The documents contain details of about 70,000 banking transactions, including 1,920 involving firms based in the U.K. and 373 in the U.S., the newspaper said. The records indicate at least $20 billion moved out of Russia between 2010 and 2014, and that some of it ended up at overseas banks. The flows are tied to a network dubbed the Global Laundromat, the subject of a 2014 report by the Organized Crime & Corruption Reporting Project, an investigative journalism group that provided some of the documents, the paper said.
HSBC handled $545 million of Laundromat cash, mostly routed through its Hong Kong branch, the Guardian said, without elaborating on the dealings.Royal Bank of Scotland Group Plc, majority owned by the U.K. government, processed $113 million, the paper said. Standard Chartered Plc, UBS Group AG, Citigroup Inc., Bank of America Corp., Barclays Plc and ING Groep NV handled amounts ranging from $2 million to $37 million, it said.
A very poor message to send to the shareholders when the bank is dealing with the ongoing sales scandal…
Florida’s Sawgrass Marriott Golf Resort & Spa offers the kinds of amenities you’d expect from a swanky venue overlooking the Atlantic coast: two championship golf courses, villas with private balconies, therapy baths and massage lessons.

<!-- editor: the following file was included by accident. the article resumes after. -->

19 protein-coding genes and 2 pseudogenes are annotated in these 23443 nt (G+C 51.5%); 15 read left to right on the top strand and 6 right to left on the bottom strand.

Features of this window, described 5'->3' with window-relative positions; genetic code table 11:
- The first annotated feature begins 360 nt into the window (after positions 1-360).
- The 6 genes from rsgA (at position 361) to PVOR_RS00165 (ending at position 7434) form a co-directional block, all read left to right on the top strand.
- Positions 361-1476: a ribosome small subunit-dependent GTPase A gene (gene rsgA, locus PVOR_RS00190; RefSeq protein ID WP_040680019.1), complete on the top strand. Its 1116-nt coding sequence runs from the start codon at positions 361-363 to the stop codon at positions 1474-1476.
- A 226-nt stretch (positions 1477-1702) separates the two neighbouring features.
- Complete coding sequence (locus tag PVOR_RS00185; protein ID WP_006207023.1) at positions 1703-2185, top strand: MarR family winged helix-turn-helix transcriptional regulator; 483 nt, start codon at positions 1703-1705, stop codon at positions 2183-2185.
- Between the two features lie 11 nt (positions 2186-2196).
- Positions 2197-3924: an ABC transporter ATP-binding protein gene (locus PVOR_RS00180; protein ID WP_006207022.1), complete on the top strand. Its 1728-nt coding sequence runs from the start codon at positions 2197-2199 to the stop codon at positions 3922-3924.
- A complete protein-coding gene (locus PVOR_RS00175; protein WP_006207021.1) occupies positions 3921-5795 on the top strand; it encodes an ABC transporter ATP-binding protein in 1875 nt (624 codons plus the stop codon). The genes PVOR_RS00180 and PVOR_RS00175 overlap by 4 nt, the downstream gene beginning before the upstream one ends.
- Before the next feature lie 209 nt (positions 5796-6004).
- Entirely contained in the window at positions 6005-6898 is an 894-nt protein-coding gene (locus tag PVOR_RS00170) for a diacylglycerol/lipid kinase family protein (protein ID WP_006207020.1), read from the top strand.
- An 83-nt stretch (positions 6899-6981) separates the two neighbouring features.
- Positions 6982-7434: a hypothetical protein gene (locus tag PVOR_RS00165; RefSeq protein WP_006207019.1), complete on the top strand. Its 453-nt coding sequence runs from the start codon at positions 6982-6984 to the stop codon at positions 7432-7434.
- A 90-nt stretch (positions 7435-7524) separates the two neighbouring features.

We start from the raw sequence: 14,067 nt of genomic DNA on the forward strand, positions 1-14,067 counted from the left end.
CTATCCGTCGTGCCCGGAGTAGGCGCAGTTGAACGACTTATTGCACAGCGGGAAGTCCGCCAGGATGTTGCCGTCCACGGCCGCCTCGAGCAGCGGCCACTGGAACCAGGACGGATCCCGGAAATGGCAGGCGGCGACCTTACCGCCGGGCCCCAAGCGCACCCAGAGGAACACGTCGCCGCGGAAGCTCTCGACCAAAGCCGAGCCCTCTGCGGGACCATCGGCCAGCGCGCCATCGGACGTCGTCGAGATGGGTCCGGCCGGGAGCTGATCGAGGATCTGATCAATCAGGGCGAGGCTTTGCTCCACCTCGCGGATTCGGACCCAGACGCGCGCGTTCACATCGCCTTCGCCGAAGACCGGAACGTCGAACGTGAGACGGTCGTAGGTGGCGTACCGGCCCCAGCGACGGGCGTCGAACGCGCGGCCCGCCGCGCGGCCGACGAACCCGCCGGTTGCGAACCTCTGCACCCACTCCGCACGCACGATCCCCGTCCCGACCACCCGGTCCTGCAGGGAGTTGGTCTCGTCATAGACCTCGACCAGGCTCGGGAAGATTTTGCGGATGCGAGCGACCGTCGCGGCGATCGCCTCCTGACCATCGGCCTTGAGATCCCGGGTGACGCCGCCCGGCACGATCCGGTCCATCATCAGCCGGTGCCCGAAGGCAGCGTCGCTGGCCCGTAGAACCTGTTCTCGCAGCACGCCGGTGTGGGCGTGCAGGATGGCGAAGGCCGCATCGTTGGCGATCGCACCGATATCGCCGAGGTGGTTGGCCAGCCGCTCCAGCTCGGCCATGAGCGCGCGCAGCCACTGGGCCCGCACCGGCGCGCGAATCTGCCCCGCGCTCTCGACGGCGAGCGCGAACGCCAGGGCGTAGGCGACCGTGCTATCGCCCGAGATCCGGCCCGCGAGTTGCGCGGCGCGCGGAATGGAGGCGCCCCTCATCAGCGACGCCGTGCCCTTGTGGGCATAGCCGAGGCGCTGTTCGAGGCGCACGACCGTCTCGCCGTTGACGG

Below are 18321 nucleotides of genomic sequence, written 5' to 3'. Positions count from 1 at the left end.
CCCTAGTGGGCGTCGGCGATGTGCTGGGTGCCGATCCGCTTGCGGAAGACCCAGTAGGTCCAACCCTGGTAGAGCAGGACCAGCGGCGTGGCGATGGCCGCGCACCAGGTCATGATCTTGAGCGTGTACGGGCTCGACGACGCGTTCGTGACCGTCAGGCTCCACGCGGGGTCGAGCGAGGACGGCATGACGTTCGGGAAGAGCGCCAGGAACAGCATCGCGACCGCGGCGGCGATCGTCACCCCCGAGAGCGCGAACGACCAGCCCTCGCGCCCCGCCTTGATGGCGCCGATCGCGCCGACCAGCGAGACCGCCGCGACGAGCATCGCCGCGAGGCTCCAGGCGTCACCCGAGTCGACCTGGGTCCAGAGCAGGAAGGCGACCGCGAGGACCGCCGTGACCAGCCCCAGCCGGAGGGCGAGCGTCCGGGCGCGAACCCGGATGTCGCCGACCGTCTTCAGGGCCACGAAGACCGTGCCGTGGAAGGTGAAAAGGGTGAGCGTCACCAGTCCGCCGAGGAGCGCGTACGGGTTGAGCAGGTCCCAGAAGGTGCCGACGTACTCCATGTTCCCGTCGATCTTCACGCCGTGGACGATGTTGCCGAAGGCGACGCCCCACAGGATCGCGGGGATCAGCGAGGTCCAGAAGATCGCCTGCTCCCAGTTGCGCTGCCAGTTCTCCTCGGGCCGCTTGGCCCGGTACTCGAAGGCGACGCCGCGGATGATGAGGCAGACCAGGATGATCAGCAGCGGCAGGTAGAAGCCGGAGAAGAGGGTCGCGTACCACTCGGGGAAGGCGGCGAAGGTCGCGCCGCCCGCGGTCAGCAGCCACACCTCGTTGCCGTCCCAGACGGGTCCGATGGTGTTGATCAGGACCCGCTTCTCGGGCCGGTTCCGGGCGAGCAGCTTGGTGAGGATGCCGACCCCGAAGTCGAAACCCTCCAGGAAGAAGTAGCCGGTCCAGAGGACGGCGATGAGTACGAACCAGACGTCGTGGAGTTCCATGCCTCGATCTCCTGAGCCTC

It’s also where Wells Fargo will hold its annual meeting for shareholders next month, the San Francisco bank said in a regulatory filing last week. It will be the first such gathering since regulators fined Wells in September over its sales scandal.
But at a time when Wells is trying to move past the scandal, the choice of the Ponte Vedra Beach venue is sparking fresh criticism from shareholders already angered by revelations of its sales practices.
“This is an indication that the company didn’t assess the value of being more humble in light of the scandal and are asking shareholders to find a place to stay that is off the beaten path because they don’t want to be exposed to protesters,” said Sister Nora Nash, a nun with the Sisters of St. Francis of Philadelphia, which owns Wells Fargo shares.
“It’s a very poor public message of visibility at a time when the company should begin to display a new culture that it not insular,” she said.